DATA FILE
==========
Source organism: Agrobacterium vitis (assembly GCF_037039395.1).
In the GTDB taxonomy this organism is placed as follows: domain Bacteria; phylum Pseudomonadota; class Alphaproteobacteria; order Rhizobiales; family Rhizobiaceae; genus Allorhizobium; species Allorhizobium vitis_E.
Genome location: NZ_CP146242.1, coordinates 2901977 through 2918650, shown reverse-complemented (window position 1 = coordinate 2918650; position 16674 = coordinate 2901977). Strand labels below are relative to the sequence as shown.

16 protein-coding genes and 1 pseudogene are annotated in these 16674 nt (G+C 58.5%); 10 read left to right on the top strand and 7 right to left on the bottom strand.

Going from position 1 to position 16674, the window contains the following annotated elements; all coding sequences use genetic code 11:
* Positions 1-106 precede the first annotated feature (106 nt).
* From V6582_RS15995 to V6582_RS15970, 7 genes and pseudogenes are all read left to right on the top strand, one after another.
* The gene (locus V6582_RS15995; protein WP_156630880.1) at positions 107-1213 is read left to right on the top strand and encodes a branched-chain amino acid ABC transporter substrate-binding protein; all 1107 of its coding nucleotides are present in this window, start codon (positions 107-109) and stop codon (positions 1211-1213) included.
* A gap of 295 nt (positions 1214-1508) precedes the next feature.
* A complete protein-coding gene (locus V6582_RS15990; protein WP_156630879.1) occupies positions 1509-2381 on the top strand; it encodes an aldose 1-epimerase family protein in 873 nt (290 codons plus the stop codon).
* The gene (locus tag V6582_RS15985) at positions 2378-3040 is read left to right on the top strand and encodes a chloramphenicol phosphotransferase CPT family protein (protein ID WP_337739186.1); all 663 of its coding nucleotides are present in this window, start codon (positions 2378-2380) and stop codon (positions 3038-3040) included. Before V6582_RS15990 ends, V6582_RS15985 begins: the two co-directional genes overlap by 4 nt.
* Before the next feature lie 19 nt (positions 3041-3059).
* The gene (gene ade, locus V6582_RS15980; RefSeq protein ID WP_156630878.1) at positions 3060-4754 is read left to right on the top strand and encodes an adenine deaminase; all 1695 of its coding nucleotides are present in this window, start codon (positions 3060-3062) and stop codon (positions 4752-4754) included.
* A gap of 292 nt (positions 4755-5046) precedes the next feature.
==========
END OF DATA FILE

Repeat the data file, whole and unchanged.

Source organism: Agrobacterium vitis (assembly GCF_037039395.1).
In the GTDB taxonomy this organism is placed as follows: domain Bacteria; phylum Pseudomonadota; class Alphaproteobacteria; order Rhizobiales; family Rhizobiaceae; genus Allorhizobium; species Allorhizobium vitis_E.
Genome location: NZ_CP146242.1, coordinates 2901977 through 2918650, shown reverse-complemented (window position 1 = coordinate 2918650; position 16674 = coordinate 2901977). Strand labels below are relative to the sequence as shown.

16 protein-coding genes and 1 pseudogene are annotated in these 16674 nt (G+C 58.5%); 10 read left to right on the top strand and 7 right to left on the bottom strand.

Going from position 1 to position 16674, the window contains the following annotated elements; all coding sequences use genetic code 11:
* Positions 1-106 precede the first annotated feature (106 nt).
* From V6582_RS15995 to V6582_RS15970, 7 genes and pseudogenes are all read left to right on the top strand, one after another.
* The gene (locus V6582_RS15995; protein WP_156630880.1) at positions 107-1213 is read left to right on the top strand and encodes a branched-chain amino acid ABC transporter substrate-binding protein; all 1107 of its coding nucleotides are present in this window, start codon (positions 107-109) and stop codon (positions 1211-1213) included.
* A gap of 295 nt (positions 1214-1508) precedes the next feature.
* A complete protein-coding gene (locus V6582_RS15990; protein WP_156630879.1) occupies positions 1509-2381 on the top strand; it encodes an aldose 1-epimerase family protein in 873 nt (290 codons plus the stop codon).
* The gene (locus tag V6582_RS15985) at positions 2378-3040 is read left to right on the top strand and encodes a chloramphenicol phosphotransferase CPT family protein (protein ID WP_337739186.1); all 663 of its coding nucleotides are present in this window, start codon (positions 2378-2380) and stop codon (positions 3038-3040) included. Before V6582_RS15990 ends, V6582_RS15985 begins: the two co-directional genes overlap by 4 nt.
* Before the next feature lie 19 nt (positions 3041-3059).
* The gene (gene ade, locus V6582_RS15980; RefSeq protein ID WP_156630878.1) at positions 3060-4754 is read left to right on the top strand and encodes an adenine deaminase; all 1695 of its coding nucleotides are present in this window, start codon (positions 3060-3062) and stop codon (positions 4752-4754) included.
* A gap of 292 nt (positions 4755-5046) precedes the next feature.